If the amendments suggested herein are adopted, I recommend that H. R. 6468 receive favorable consideration. Sincerely yours,

HAROLD L. ICKES,

Secretary of the Interior. O

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GRANTING PENSIONS TO VETERANS OF SPANISH-AMERICAN WAR, INCLUDING BOXER REBELLION AND PHILIPPINE INSURRECTION, THEIR WIDOWS AND DEPENDENTS, AND FOR OTHER PURPOSES

May 22, 1935.-Committed to the Committee of the Whole House on the state

of the Union and ordered to be printed

Mr. Smith of Washington, from the Committee on Pensions, sub

mitted the following

REPORT

[To accompany H. R. 6995)

The Committee on Pensions, to whom was referred the bill (H. R. 6995) granting pensions to veterans of the Spanish-American War, including the Boxer Rebellion and the Philippine Insurrection, their widows and dependents, and for other purposes, having considered the same, report thereon with the recommendation that the bill do pass.

GENERAL STATEMENT

The Committee on Pensions, having had under consideration the bill (H. R. 6995) granting pensions to veterans of the Spanish-American War, including the Boxer Rebellion and the Philippine Insurrection, their widows and dependents, and for other purposes, begs leave to report the same with the recommendation that the bill do pass.

This bill reenacts into law the act of June 2, 1930. It extends benefits to persons who served in the Spanish-American War, includ ing the Boxer Rebellion and the Philippine Insurrection, between April 21, 1898, and July 4, 1902, who have not been able to prove service connection for their disabilities, as well as their widows and dependents. The average monthly payment being received by such veterans on June 30, 1934, was $32.17. This bill increases that amount to an average monthly pension award of $42.85. The average age of such veterans is 61 years and 8 months. Widows will receive a monthly increase of $7.50. The bill does not affect any pension award for service-connected disabilities.

The act of June 2, 1930, follows largely the first act of Congress granting benefits to Spanish War veterans, including the Boxer Rebellion and the Philippine Insurrection, which became a law on June 5, 1920. At that time the Congress of the United States declared the policy of the Government in dealing with such veterans. The purpose of H. R. 6995 is to carry out the policy there expressed. It is well to recite the report of the committee of Congress accompanying the bill, which finally was approved and became law on June 5, 1920. It is as follows:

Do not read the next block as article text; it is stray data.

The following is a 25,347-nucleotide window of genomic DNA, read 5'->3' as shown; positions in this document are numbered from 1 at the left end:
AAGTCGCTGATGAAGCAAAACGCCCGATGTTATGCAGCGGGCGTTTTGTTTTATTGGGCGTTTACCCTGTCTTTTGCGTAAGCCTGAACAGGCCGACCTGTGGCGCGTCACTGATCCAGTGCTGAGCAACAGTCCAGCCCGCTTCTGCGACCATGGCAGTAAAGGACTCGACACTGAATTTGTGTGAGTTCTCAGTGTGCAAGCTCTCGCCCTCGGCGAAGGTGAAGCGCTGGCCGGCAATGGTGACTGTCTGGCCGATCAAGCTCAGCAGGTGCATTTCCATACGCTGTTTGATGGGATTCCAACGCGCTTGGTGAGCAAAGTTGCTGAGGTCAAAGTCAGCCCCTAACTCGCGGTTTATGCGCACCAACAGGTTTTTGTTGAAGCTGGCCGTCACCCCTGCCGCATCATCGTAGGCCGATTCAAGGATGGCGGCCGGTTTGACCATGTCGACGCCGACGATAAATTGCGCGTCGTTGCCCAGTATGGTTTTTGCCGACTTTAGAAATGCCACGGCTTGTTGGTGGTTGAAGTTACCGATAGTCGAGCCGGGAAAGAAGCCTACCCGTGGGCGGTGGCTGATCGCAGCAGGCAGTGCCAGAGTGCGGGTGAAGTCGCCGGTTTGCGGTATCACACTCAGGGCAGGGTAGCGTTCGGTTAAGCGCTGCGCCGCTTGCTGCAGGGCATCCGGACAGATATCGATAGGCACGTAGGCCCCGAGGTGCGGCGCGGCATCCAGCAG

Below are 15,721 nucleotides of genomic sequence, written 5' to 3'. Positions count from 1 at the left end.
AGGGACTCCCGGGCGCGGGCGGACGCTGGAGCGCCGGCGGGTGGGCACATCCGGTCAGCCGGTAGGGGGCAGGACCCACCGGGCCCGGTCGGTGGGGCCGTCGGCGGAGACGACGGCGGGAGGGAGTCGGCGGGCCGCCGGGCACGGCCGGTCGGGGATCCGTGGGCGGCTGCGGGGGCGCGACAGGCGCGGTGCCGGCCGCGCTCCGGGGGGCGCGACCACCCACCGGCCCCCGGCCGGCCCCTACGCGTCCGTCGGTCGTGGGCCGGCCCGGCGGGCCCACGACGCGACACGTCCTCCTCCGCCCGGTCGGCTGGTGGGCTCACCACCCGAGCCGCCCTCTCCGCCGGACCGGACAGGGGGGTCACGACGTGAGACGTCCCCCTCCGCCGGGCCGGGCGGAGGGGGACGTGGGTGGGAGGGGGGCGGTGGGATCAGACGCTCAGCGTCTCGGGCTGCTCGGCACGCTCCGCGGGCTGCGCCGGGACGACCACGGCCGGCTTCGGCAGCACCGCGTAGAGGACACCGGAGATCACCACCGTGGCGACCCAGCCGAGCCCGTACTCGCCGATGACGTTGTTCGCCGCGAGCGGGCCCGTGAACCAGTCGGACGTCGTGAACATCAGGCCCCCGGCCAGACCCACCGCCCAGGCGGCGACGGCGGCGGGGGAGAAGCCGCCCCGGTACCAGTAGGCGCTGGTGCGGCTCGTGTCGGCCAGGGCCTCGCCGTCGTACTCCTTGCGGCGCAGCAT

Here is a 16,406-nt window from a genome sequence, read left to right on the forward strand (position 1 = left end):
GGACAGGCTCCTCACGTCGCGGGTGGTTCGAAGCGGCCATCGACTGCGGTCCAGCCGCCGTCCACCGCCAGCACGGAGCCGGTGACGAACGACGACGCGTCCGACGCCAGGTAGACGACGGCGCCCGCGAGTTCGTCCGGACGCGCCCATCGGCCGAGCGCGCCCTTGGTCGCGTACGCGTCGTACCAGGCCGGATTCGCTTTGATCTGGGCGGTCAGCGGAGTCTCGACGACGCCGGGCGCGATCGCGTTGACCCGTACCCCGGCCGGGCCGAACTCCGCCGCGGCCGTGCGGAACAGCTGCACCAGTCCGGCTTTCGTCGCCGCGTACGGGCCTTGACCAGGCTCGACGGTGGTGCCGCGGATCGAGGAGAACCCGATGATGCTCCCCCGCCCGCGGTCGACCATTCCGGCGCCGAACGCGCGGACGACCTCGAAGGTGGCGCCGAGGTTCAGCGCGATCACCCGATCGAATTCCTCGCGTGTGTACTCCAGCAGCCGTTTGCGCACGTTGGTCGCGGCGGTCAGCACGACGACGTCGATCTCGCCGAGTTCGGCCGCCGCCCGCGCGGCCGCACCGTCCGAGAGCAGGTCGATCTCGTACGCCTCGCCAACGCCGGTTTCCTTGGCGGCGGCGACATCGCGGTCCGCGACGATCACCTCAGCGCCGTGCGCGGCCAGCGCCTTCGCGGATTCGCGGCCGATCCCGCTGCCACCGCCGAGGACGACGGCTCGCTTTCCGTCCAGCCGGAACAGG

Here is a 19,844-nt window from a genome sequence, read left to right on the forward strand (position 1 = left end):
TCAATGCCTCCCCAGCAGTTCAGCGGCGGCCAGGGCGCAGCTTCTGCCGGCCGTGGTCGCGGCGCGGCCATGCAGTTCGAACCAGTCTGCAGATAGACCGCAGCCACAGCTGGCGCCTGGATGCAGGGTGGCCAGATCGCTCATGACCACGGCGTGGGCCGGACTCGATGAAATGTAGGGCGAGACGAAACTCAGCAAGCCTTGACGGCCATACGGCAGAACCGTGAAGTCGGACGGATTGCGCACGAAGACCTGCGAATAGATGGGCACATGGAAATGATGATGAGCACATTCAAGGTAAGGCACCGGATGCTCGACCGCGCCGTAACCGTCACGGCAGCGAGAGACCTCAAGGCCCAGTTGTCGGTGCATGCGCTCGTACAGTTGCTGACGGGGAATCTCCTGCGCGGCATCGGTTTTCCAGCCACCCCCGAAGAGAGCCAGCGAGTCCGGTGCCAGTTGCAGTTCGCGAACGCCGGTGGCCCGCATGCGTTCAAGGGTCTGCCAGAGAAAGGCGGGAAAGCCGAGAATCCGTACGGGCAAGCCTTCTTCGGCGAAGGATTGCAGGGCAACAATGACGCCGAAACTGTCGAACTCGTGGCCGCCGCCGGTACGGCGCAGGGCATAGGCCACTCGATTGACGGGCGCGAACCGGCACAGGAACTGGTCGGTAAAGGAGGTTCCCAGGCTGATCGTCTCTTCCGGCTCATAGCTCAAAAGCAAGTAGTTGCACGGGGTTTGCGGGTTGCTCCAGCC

(H.Rept. No. 132, 68th Cong., 1st sess.) The Committee on Pensions, having had under consideration the bill (H. R. 2) to pension soldiers of the War with Spain, the Philippine Insurrection, and the China Relief Expedition, beg leave to report the same with the recommendation that it do pass.

This bill follows largely the act of June 27, 1890, which was the first legislation enacted by Congress for the relief of Civil War soldiers suffering from disabilities not contracted in the military service. The provisions of that act are virtually unchanged except as to the rates of pension allowed. The act of 1890 provided a maximum of $12 and a minimum of $6 per month. This bill proposes a maxi. mum of $30 and a minimum of $12. The committee feels warranted in recommending these advances, believing that the largely increased cost of living is sufficient justification for its action. Many of these veterans, who freely volun. teered their services in response to their country's call, are living in abject poverty and distress. Lower rates of pension would be inadequate to afford proper relief.

The Committee then submitted a memorandum by the Bureau of Pensions giving an estimate of its probable cost and then continues the report in the following language:

These men served in Cuba, Puerto Rico, the Philippines, and in the insanitary camps within our borders. They contracted malaria, fevers, and many of the diseases prevalent in tropical countries. Thousands of them, unable to trace their disabilities to their service, after a lapse of more than 20 years, are receiving no pension, and under existing laws can never be pensioned. They have waited patiently, and now, after a lapse of more than 20 years, have appealed to Congress for a small measure of relief.